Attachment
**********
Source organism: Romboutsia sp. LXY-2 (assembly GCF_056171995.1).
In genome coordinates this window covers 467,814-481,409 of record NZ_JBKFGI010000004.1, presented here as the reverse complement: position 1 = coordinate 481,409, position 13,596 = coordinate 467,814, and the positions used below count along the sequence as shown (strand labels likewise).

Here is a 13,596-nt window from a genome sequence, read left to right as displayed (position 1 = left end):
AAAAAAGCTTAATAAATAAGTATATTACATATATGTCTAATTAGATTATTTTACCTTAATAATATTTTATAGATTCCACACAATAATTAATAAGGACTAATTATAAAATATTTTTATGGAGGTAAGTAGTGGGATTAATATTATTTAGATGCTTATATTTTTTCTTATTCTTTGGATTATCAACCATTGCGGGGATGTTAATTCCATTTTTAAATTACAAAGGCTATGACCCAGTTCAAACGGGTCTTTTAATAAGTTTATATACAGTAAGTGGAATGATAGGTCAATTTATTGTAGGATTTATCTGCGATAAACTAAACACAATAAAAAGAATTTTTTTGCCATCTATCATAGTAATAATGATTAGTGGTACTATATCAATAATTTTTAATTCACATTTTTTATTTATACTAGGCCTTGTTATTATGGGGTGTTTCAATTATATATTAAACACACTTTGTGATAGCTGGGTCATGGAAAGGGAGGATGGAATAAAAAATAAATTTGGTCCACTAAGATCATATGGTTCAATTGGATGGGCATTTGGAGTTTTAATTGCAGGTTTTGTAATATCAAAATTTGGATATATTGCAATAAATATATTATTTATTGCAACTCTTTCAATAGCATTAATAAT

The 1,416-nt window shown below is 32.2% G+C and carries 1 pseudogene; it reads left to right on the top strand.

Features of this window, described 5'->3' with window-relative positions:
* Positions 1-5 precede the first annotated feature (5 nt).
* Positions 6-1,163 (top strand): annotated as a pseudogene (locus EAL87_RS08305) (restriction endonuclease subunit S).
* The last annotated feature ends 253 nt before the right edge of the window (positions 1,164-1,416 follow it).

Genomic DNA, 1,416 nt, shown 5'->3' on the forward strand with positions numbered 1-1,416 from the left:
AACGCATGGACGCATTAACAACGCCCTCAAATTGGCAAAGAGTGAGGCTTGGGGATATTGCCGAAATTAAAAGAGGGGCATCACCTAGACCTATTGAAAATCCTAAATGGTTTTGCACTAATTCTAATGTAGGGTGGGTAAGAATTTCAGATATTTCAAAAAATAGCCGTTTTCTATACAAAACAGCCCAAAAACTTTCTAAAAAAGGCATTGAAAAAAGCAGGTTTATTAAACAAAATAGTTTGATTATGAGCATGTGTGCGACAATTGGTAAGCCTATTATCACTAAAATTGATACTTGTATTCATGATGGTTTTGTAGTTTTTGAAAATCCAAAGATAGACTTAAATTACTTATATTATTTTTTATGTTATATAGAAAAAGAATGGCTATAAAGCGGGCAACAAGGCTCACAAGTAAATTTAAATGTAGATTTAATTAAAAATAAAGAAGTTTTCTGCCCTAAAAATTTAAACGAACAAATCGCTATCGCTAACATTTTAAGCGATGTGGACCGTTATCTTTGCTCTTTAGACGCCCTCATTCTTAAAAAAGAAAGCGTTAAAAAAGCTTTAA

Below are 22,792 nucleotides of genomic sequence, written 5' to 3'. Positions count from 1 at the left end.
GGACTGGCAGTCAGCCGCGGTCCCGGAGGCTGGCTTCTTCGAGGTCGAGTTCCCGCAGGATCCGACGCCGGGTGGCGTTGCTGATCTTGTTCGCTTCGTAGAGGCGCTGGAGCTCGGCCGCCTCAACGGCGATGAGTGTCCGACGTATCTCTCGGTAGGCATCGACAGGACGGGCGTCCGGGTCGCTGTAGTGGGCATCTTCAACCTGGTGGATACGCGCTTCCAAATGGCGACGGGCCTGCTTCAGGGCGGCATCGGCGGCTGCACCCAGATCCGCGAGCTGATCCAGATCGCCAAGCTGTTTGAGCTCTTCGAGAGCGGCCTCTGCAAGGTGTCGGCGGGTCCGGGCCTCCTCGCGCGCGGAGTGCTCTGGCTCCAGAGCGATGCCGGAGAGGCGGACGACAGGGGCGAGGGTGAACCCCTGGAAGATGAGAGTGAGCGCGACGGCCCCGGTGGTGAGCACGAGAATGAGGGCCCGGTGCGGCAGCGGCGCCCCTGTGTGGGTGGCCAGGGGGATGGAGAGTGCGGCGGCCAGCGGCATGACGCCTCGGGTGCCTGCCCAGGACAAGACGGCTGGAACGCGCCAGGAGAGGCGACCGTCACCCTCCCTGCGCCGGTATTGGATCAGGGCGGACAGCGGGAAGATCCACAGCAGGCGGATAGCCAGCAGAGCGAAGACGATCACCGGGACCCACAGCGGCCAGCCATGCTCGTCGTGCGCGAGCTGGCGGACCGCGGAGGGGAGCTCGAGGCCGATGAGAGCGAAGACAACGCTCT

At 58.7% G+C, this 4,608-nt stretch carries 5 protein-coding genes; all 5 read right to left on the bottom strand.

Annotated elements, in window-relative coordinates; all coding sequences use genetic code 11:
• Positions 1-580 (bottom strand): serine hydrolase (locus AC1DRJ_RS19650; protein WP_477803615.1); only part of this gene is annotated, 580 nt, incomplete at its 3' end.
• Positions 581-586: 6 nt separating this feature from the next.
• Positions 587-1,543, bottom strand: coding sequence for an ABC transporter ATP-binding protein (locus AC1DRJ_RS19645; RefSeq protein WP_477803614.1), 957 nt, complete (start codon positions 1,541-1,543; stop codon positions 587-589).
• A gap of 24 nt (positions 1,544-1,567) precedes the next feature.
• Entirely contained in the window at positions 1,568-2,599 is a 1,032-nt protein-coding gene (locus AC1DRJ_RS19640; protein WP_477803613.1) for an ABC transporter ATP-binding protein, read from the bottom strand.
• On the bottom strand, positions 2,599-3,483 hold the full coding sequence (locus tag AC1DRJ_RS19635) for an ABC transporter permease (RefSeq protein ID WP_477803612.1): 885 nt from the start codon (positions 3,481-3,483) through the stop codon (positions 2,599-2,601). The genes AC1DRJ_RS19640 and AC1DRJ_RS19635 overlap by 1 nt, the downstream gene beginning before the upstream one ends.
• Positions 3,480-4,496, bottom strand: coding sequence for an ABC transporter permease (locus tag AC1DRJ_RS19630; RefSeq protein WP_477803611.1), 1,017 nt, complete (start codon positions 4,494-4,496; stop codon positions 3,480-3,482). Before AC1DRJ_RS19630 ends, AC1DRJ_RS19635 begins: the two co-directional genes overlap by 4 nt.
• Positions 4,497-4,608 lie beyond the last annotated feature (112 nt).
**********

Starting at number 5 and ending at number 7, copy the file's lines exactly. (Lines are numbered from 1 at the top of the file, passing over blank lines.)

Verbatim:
The 1,416-nt window shown below is 32.2% G+C and carries 1 pseudogene; it reads left to right on the top strand.

Features of this window, described 5'->3' with window-relative positions:
* Positions 1-5 precede the first annotated feature (5 nt).